Already, scientists are warning of catastrophic extinctions of animals and plants.
Humans have seldom if ever seen fires like these, but we do know that wildfires have driven mass extinctions and reshaped life on Earth at least once before—when the asteroid strike that led to the demise of the dinosaurs sparked deadly global firestorms.
Australia is one of only 17 “megadiverse” countries. Much of our species richness is concentrated in areas torched by the current bushfires.
While some mammals and birds face elevated extinction risk, things will be even worse for small, less mobile invertebrates (which make up the bulk of animal biodiversity).
For example, the Gondwana Rainforests of New South Wales and Queensland have been badly affected by the fires. These World Heritage listed forests are home to a rich diversity of insects and a huge range of land snails, some restricted to tiny patches.
The bushfires have been rightly described as unprecedented, and extinctions can play out over an extended period. The full gravity of the impending catastrophe is not yet clear.
There have been greater burnings in the deep past, as we can see from the fossil record. They provide strong and disturbing evidence of how fire drove widespread extinctions that completely reshaped life on Earth.
Around 66 million years ago, a mass die-off called the Cretaceous–Paleogene extinction event famously put an end to the reign of dinosaurs (sparing only birds). This event erased 75% of the planet’s species.
Scientists agree these extinctions were primarily caused by an asteroid about 10 kilometres wide crashing into present-day Mexico, blasting a huge crater the size of Tasmania.
A nuclear winter followed the impact, as fine particles thrown up into the atmosphere blocked sunlight for years. The extended frozen darkness killed ecosystems from plants and phytoplankton upwards.
Recent research shows that global wildfires were likely also an important driver of extinctions, at least for life on land.
The asteroid blasted flaming debris across the atmosphere. Massive deposits of soot found in the fossil record at this precise time suggest most of the Earth’s forests went up in smoke, though these cataclysmic calculations remain controversial.
The fossil record of land-dwelling animals—especially reptiles, birds and mammals—attests to the deadly efficiency of what has been dubbed the dinosaur firestorm. The nature of the victims and survivors is very relevant to current events.
The land animals that made it through the extinction all lived in ways that could confer resilience to heat and fire, such as living partly in water, being able to burrow or hide in deep crevices, or being able to escape rapidly by flight.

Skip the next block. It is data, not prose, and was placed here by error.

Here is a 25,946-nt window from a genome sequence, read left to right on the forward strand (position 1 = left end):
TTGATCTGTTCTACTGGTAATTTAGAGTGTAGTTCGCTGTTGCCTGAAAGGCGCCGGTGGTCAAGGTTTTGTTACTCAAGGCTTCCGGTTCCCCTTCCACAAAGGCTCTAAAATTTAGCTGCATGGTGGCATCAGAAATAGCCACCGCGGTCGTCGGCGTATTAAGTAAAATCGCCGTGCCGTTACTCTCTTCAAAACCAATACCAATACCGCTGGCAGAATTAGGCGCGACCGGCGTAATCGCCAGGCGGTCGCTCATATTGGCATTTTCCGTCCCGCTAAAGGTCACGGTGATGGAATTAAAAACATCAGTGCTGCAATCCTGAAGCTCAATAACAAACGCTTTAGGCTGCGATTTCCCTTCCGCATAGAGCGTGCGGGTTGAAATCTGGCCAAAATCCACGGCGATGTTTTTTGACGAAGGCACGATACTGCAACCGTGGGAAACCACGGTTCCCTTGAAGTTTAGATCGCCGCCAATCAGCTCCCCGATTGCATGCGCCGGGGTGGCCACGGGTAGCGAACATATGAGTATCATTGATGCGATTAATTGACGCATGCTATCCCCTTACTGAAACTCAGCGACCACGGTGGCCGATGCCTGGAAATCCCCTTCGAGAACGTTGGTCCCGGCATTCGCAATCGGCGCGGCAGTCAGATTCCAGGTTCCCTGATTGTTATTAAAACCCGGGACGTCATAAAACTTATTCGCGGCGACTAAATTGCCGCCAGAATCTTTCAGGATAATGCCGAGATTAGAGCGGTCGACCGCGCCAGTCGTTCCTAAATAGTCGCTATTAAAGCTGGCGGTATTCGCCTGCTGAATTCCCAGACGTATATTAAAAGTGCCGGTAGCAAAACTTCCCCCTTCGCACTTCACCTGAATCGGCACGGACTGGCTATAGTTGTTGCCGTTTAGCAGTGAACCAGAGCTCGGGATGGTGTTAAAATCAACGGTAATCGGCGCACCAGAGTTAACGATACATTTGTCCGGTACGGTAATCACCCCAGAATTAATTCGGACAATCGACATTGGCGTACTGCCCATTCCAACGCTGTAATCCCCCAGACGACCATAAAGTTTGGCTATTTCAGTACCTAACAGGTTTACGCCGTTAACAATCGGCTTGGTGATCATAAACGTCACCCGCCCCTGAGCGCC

Among mammals, platypus-like monotremes (aquatic and burrowing) clung on, as did tiny rodent-like placental mammals (able to burrow, or hide in deep crevices), but all large placental mammals died. And while at least some birds survived, all their large, earth-bound, dinosaurian relatives perished.
In fact, it appears that every land-dwelling animal species larger than a domestic cat was ultimately doomed, unless it could swim, burrow or fly.
Even these abilities did not guarantee survival: they merely gave creatures a slightly better chance. For instance, pterosaurs could fly well, but still went extinct, along with most bird species.
Recent research suggests perching birds—which need forests to live in—were essentially eliminated when most of the world’s trees disappeared. The sole avian survivors were ground-foragers similar to chickens and rails, and it took millions of years for new perching birds (modern songbirds) to re-evolve.
By exterminating many species, and doing so highly selectively, the global wildfires (alongside other effects of the asteroid impact) totally restructured Earth’s biosphere.
The recent rampant bushfires are regional rather than global (e.g. Australia, the Amazon, Canada, California, Siberia), and are burning less land cover than the worst-case dinosaur firestorm scenario.
Yet their long-term extinction effects could also be severe, because our planet has already lost half its forest cover due to humans. These fires are hitting shrunken biodiversity refuges that are simultaneously threatened by an anthropogenic cocktail of pollution, invasive feral species, and climate change.
The ancient catastrophe provides strong evidence, written in stone, that firestorms can contribute to extensive extinctions, even among large vertebrates with large distributions and high mobility.
It also shows certain types of organisms will bear the brunt of the impact. Entire guilds of similar species could vanish, severely impacting ecosystem function.
It took millions of years of regeneration and evolution for our planet’s biosphere to recover from the nuclear winter and wildfires of the asteroid impact. When a new world order eventually emerged, it was radically different: the age of dinosaurs gave way to the age of mammals and birds.
Mike Lee, Professor in Evolutionary Biology (jointly appointed with South Australian Museum), Flinders University